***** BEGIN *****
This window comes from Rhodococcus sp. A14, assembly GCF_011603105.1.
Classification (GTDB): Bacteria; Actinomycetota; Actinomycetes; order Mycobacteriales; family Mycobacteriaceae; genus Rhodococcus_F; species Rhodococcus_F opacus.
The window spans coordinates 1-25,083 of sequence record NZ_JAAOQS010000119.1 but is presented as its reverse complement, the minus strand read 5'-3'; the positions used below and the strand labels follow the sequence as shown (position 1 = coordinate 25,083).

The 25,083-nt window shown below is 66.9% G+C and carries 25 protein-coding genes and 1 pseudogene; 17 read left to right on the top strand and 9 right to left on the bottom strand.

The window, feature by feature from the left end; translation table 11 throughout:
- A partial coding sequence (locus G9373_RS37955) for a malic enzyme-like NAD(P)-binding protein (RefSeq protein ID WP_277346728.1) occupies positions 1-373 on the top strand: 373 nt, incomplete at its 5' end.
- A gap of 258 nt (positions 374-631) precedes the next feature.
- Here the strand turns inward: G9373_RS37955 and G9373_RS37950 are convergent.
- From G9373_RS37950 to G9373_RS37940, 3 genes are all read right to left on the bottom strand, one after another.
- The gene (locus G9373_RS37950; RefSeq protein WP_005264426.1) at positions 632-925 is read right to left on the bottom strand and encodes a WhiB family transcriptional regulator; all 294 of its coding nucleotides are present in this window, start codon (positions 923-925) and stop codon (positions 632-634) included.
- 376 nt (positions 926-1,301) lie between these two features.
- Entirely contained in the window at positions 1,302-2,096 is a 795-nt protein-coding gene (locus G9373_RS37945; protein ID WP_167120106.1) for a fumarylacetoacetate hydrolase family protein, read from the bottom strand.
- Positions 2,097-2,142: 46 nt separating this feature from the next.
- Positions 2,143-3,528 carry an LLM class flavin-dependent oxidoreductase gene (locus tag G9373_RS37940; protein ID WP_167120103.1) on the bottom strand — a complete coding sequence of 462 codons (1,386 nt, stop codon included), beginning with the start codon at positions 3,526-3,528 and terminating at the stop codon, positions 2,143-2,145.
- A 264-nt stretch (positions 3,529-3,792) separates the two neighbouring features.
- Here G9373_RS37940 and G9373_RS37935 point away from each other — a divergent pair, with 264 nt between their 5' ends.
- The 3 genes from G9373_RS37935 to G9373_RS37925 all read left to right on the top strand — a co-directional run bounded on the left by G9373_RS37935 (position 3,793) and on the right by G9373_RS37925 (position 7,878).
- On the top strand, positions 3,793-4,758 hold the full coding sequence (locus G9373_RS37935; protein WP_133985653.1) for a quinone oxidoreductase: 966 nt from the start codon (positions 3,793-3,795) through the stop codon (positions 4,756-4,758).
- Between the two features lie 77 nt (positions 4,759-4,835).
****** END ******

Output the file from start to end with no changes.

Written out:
This window comes from Rhodococcus sp. A14, assembly GCF_011603105.1.
Classification (GTDB): Bacteria; Actinomycetota; Actinomycetes; order Mycobacteriales; family Mycobacteriaceae; genus Rhodococcus_F; species Rhodococcus_F opacus.
The window spans coordinates 1-25,083 of sequence record NZ_JAAOQS010000119.1 but is presented as its reverse complement, the minus strand read 5'-3'; the positions used below and the strand labels follow the sequence as shown (position 1 = coordinate 25,083).

The 25,083-nt window shown below is 66.9% G+C and carries 25 protein-coding genes and 1 pseudogene; 17 read left to right on the top strand and 9 right to left on the bottom strand.

The window, feature by feature from the left end; translation table 11 throughout:
- A partial coding sequence (locus G9373_RS37955) for a malic enzyme-like NAD(P)-binding protein (RefSeq protein ID WP_277346728.1) occupies positions 1-373 on the top strand: 373 nt, incomplete at its 5' end.
- A gap of 258 nt (positions 374-631) precedes the next feature.
- Here the strand turns inward: G9373_RS37955 and G9373_RS37950 are convergent.
- From G9373_RS37950 to G9373_RS37940, 3 genes are all read right to left on the bottom strand, one after another.
- The gene (locus G9373_RS37950; RefSeq protein WP_005264426.1) at positions 632-925 is read right to left on the bottom strand and encodes a WhiB family transcriptional regulator; all 294 of its coding nucleotides are present in this window, start codon (positions 923-925) and stop codon (positions 632-634) included.
- 376 nt (positions 926-1,301) lie between these two features.
- Entirely contained in the window at positions 1,302-2,096 is a 795-nt protein-coding gene (locus G9373_RS37945; protein ID WP_167120106.1) for a fumarylacetoacetate hydrolase family protein, read from the bottom strand.
- Positions 2,097-2,142: 46 nt separating this feature from the next.
- Positions 2,143-3,528 carry an LLM class flavin-dependent oxidoreductase gene (locus tag G9373_RS37940; protein ID WP_167120103.1) on the bottom strand — a complete coding sequence of 462 codons (1,386 nt, stop codon included), beginning with the start codon at positions 3,526-3,528 and terminating at the stop codon, positions 2,143-2,145.
- A 264-nt stretch (positions 3,529-3,792) separates the two neighbouring features.
- Here G9373_RS37940 and G9373_RS37935 point away from each other — a divergent pair, with 264 nt between their 5' ends.
- The 3 genes from G9373_RS37935 to G9373_RS37925 all read left to right on the top strand — a co-directional run bounded on the left by G9373_RS37935 (position 3,793) and on the right by G9373_RS37925 (position 7,878).
- On the top strand, positions 3,793-4,758 hold the full coding sequence (locus G9373_RS37935; protein WP_133985653.1) for a quinone oxidoreductase: 966 nt from the start codon (positions 3,793-3,795) through the stop codon (positions 4,756-4,758).
- Between the two features lie 77 nt (positions 4,759-4,835).